pibblelove wrote:he also doesn't back off when she yelps.

This is pretty serious if it is actually what is happening.
pibblelove wrote:I don't know if he thinks he's playing or if it's normal for a fighting dog not to growl.
It's normal for dogs intent on damaging other dogs to be silent when they attack. They also tend to go in for a gut hold rather than a throat hold.

Then you say
pibblelove wrote:most of the time she doesn't act like she's in pain


does that mean the rest of the time she does?
pibblelove wrote:he has SERIOUS small animal aggression


This isn't going to change.

Then you say
pibblelove wrote:We're not planning on placing him with small animals. I am only concerned abou our cats.


but the same applies. Even if after a long programme of de-sensitising, he comes to accept your cats, you may never be able to trust him alone with them.

You say
pibblelove wrote:As for not knowing much about dogs, I've grown up with supposedly "dangerous" breeds; rotties, dobes and now pits. The problem is that we've never had a former fighter.


I have not said YOU don't know much about dogs - I am very impressed that you have come here for help. No breed is inherently 'dangerous' or inherently 'safe'. However any dog used for fighting has learned to fight other dogs, and when it is a bred-in characteristic as it is with Pits, you can't take it out of the genes. And although it is possible to keep Pits all their lives and never have them know about fighting, once they DO know, there is no going back.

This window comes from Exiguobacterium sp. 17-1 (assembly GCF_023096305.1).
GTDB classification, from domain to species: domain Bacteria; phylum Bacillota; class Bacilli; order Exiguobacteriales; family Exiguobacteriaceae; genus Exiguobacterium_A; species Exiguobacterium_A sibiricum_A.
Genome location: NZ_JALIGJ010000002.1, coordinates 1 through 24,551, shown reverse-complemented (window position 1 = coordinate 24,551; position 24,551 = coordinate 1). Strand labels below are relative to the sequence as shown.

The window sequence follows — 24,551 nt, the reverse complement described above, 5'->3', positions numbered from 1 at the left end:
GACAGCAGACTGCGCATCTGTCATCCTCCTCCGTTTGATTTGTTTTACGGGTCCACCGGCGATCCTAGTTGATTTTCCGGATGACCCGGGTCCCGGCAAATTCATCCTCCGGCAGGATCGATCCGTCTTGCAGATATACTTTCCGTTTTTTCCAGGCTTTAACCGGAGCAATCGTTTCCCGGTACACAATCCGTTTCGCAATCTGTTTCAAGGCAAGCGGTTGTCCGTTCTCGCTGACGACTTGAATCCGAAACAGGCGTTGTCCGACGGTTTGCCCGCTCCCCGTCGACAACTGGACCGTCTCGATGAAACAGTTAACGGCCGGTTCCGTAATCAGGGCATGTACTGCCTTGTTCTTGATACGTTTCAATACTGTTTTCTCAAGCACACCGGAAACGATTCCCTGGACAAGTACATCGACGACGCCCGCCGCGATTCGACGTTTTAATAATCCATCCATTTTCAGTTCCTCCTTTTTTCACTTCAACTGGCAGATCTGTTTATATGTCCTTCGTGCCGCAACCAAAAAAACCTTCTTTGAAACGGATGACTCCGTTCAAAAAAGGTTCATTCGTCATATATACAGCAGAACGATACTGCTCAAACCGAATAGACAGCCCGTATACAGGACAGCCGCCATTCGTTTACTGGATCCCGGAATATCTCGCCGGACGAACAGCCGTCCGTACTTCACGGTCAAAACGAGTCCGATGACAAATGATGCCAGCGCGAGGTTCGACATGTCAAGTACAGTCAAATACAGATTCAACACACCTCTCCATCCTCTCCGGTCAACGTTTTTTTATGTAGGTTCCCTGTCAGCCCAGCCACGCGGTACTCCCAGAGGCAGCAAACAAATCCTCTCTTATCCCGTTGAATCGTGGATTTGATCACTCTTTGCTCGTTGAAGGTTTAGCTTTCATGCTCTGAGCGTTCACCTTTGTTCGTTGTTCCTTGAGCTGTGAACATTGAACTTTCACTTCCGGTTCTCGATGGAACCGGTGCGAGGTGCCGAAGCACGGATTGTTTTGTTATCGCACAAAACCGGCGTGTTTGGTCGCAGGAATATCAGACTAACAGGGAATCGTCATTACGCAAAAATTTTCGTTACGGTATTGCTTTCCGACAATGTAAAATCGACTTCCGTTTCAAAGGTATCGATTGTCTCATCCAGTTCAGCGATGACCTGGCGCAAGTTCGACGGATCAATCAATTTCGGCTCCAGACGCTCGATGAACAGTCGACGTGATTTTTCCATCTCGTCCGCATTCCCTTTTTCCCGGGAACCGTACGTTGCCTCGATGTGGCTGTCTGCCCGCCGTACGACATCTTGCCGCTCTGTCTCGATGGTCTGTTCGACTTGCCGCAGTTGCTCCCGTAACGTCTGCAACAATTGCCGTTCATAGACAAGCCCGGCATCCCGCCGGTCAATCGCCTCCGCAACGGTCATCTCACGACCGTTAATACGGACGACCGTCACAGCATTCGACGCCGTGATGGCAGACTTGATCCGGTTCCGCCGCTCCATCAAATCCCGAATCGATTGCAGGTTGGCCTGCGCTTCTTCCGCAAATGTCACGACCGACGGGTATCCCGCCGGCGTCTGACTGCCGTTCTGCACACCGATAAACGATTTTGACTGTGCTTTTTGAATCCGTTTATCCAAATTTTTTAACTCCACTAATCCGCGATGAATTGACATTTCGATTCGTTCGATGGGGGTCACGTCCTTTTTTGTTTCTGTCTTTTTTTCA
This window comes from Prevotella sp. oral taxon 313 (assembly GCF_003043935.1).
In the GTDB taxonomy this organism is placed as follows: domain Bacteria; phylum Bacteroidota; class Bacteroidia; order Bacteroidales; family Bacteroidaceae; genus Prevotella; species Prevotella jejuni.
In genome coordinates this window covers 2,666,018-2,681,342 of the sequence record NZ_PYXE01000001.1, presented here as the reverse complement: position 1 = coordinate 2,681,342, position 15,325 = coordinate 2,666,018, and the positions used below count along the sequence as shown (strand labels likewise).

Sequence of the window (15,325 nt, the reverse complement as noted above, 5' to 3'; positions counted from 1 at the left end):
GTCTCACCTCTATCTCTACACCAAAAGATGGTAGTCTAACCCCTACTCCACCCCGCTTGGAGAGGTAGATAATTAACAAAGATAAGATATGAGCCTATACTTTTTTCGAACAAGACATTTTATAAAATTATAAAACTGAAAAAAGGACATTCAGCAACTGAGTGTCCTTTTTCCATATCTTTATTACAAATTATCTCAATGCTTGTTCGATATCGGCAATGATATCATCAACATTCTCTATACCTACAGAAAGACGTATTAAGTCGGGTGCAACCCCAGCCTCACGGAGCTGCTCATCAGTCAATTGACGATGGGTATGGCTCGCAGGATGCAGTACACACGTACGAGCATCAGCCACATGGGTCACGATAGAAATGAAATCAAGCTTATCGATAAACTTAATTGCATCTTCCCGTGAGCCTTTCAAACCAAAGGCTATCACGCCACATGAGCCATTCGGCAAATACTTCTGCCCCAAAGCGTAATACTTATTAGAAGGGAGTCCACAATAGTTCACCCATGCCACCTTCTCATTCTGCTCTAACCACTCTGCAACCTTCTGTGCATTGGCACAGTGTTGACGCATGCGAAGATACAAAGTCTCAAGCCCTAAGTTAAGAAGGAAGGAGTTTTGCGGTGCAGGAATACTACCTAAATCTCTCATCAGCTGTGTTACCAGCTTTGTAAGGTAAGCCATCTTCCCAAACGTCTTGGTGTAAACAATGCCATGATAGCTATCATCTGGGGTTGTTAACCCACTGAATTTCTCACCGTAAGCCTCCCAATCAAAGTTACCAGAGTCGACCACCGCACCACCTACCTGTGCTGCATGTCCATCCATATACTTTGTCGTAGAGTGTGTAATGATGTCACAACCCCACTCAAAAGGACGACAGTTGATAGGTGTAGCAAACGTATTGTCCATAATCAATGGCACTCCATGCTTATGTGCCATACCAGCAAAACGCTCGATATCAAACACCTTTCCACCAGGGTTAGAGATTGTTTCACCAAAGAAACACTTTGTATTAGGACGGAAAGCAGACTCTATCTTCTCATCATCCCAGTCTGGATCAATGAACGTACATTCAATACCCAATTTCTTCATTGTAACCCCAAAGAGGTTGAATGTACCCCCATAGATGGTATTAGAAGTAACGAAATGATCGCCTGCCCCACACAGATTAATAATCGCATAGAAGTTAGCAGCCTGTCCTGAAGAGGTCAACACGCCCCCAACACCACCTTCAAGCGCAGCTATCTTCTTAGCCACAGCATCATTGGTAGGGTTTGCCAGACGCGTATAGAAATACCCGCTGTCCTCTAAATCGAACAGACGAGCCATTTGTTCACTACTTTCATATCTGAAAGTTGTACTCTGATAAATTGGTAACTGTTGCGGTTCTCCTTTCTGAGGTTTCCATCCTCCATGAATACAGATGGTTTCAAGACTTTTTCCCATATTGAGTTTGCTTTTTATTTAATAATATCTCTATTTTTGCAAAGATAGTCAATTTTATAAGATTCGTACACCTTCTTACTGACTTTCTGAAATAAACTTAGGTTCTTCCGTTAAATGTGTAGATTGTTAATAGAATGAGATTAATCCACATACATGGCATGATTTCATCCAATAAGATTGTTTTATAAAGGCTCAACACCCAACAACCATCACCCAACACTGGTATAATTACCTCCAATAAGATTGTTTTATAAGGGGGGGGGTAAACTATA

pibblelove wrote: I'd rather try to fix the behavior than give up right away.
To save further misunderstanding, please could you specify what behaviours you want 'fixed' and please be very precise about what you tell us because that is ALL we have to go on :wink: We love to help, but we are also realistic. From what you have told us so far, this dog can be managed, but you can't train out what is bred into him and what has been happening to him in the way of being attacked and defending himself. You will never convince this dog IF he has been fought that other dogs are for any other purpose than fighting.

Over to you :) tell us what we need to know.
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emmabeth
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Re: Ex-fighting foster dog

Post by emmabeth » Sat Aug 06, 2011 4:28 am

I think the major danger is that you could get this dog to be polite and tolerant around other dogs - and then he overreacts to being told off politely, or to another dog being reactive only instead of a spat it may likely end up with the other dog dead.